A lot of the time there seems to be more interest from getting sponsorship from big banks or Starbucks or getting the police to march at Pride for example rather than thinking about what we can actually do to struggle together and fight back against things that are oppressing us and other communities.

One of the things we really want to do as well is just prove by example that actually our enemies as queer people are not migrants or Muslims. It’s about challenging the kind of assumption that’s always peddled by the press and right-wing politicians that migrants are a threat to gay rights, that they come from ‘these backwards cultures’ and we ‘need to close our borders to protect LGBT people’. In reality we have a lot of shared struggles. If you think about the context of austerity, you have a lot of cuts to specific support services that impact LGBT people, but also austerity is used as justification for why we supposedly can’t take in any more refugees or don’t have enough hospital places for migrants.”

Rosanna from Sisters Uncut (South East London) also emphasized the cross-community harm of austerity:

Many migrant women fleeing domestic violence have no access to public services or risk facing detention or deportation in trying to access help. Most of the support services destroyed by austerity were specialist services for African, Caribbean and Asian communities, and LGBT+ people. In the post-Brexit climate, not only do survivors stand to lose the already restricted access they have to professional support services, but now migrant sisters, LGBT+ people and sisters of colour are more likely to face violence from individuals and the state. This is a result of the racist, xenophobic and islamophobic discourse that has taken a stranglehold over our country.”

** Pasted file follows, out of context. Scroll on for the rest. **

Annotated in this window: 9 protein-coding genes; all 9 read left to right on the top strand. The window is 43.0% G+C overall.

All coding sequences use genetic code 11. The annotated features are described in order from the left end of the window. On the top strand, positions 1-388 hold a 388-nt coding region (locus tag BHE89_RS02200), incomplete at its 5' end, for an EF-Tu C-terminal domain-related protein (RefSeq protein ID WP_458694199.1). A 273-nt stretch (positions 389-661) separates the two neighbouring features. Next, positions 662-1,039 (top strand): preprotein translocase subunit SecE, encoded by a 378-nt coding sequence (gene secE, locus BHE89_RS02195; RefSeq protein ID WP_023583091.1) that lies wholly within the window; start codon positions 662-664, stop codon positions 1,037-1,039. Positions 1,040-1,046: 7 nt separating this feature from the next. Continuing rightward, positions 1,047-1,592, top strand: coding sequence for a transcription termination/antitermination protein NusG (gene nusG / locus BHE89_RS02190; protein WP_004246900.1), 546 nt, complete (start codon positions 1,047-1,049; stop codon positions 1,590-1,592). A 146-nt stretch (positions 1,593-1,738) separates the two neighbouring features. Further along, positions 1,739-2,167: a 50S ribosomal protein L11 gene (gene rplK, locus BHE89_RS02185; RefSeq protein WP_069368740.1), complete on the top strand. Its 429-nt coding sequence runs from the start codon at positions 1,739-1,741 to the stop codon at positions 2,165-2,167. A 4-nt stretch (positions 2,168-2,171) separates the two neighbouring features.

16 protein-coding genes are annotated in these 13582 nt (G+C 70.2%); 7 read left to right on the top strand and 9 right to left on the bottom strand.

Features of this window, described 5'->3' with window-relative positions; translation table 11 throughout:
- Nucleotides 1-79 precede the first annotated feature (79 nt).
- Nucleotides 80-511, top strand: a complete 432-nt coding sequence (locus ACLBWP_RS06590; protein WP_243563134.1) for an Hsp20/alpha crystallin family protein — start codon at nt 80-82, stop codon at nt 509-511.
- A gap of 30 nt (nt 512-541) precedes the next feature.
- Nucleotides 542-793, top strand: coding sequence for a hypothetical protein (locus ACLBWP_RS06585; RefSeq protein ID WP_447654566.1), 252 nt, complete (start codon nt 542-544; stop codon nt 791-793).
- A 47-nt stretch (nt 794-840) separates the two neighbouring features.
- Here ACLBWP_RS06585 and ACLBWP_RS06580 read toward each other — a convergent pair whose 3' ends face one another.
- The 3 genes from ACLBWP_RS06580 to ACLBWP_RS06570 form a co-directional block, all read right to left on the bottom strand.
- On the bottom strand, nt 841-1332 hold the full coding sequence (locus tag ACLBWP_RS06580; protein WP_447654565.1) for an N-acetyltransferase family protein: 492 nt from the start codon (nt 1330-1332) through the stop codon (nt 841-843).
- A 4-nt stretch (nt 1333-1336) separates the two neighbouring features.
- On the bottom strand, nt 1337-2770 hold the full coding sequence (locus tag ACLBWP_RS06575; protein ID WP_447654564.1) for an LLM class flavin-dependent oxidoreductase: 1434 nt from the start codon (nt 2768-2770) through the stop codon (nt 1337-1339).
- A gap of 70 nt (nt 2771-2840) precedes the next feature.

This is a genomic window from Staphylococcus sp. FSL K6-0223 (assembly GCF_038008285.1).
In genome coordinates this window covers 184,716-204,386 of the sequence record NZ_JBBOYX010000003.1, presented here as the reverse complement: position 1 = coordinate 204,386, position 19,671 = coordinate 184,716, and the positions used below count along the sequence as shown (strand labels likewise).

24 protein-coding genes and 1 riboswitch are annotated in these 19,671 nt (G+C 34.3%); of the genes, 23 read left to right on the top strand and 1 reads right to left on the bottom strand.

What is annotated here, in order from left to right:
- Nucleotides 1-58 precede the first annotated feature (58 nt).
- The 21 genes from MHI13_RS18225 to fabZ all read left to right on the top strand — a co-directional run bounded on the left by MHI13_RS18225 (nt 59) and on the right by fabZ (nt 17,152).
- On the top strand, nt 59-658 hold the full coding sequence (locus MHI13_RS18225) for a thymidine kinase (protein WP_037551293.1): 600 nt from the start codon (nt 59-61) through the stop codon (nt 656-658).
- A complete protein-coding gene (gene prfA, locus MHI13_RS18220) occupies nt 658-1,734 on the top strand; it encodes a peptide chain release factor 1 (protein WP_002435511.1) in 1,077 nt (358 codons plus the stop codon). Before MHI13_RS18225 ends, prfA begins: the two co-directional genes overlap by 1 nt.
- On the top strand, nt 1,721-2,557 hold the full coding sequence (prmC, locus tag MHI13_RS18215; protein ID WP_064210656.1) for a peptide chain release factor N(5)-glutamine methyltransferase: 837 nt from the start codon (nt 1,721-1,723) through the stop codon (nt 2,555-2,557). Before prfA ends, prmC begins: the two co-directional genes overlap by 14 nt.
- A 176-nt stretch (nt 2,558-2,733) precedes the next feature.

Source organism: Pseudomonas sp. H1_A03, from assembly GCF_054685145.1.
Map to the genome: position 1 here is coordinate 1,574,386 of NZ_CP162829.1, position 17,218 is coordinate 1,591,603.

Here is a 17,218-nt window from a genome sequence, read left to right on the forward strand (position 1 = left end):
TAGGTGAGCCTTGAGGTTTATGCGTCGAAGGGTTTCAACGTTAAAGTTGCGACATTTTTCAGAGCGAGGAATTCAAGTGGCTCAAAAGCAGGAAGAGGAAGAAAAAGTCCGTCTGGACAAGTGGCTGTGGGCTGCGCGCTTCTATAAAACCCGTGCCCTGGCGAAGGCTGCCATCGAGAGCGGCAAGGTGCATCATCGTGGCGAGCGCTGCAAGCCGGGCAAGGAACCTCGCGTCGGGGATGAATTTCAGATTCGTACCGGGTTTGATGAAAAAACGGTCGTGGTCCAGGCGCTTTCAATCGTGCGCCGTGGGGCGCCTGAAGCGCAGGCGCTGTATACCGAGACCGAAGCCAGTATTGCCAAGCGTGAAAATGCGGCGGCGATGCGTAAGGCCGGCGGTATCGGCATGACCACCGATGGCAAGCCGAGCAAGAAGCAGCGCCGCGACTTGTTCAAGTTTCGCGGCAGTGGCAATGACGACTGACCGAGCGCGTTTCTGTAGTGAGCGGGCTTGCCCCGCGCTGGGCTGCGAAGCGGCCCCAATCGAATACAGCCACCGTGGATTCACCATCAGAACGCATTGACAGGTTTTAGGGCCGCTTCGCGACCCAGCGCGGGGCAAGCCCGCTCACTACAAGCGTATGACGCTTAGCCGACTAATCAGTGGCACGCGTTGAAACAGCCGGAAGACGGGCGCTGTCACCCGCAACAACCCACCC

The hope is that Peckham Pride – in acting as both a show of unity and strength within and between oppressed communities while also an act of protest and dissent against the practices and policies of Theresa May’s government and the harm of post-Brexit xenophobia – can present a more positive, progressive future and the kind of movement that can achieve it.

Ida made clear what must be at the heart of this movement:

“Solidarity is vital because the divide and conquer tactics are such a standard weapon of the government and the media. Every kind of fight risks being forced into its own little silo where we just think about our own rather than linking up and working together. The thing about solidarity is it’s not about charity, it’s a very intensive political thing understanding that your struggles are connected and that if they strike one community, it has an impact on all of us.”

 

Where: Assemble outside Peckham Library, SE15 5JR. Post-march performances at the Copeland Gallery, SE15 3SN.

When: Saturday 18th February, 12pm – 6pm

 

Lesbians and Gays Support the Migrants is an activist group that takes up the mantle from the 1980’s Lesbians and Gays Support the Miners. They use creative activism to challenge the right-wing media narrative around migrants and stands in solidarity with migrants entering the UK.

Movement for Justice By Any Means Necessary is an independent, integrated movement, with many migrant, asylum-seeking and refugee leaders, fighting for immigrant rights and against racism, sexism and anti-gay bigotry and the growing inequalities within our society. MFJ is fighting to stop the anti-immigrant attack that is Brexit.

Sisters Uncut South East London is the South East London branch of Sisters Uncut. Sisters Uncut are a direct action feminist group protesting cuts to domestic violence services. The group was formed by domestic violence survivors and sector workers in 2014 to defend domestic violence services from austerity cuts, and has blossomed into a mass movement across the UK, with groups in Doncaster, Brighton, Edinburgh, London, Newcastle, Bristol, Portsmouth and Birmingham. Sisters Uncut is formed of non-binary people and women renowned for bold protest tactics, including jumping on the red carpet at the ‘Suffragette’ premiere, dying the Trafalgar Square fountains red and subvertizing on London tubes ahead of the Autumn Statement.

 


 

Image: Claudia Moroni

February 15. 2017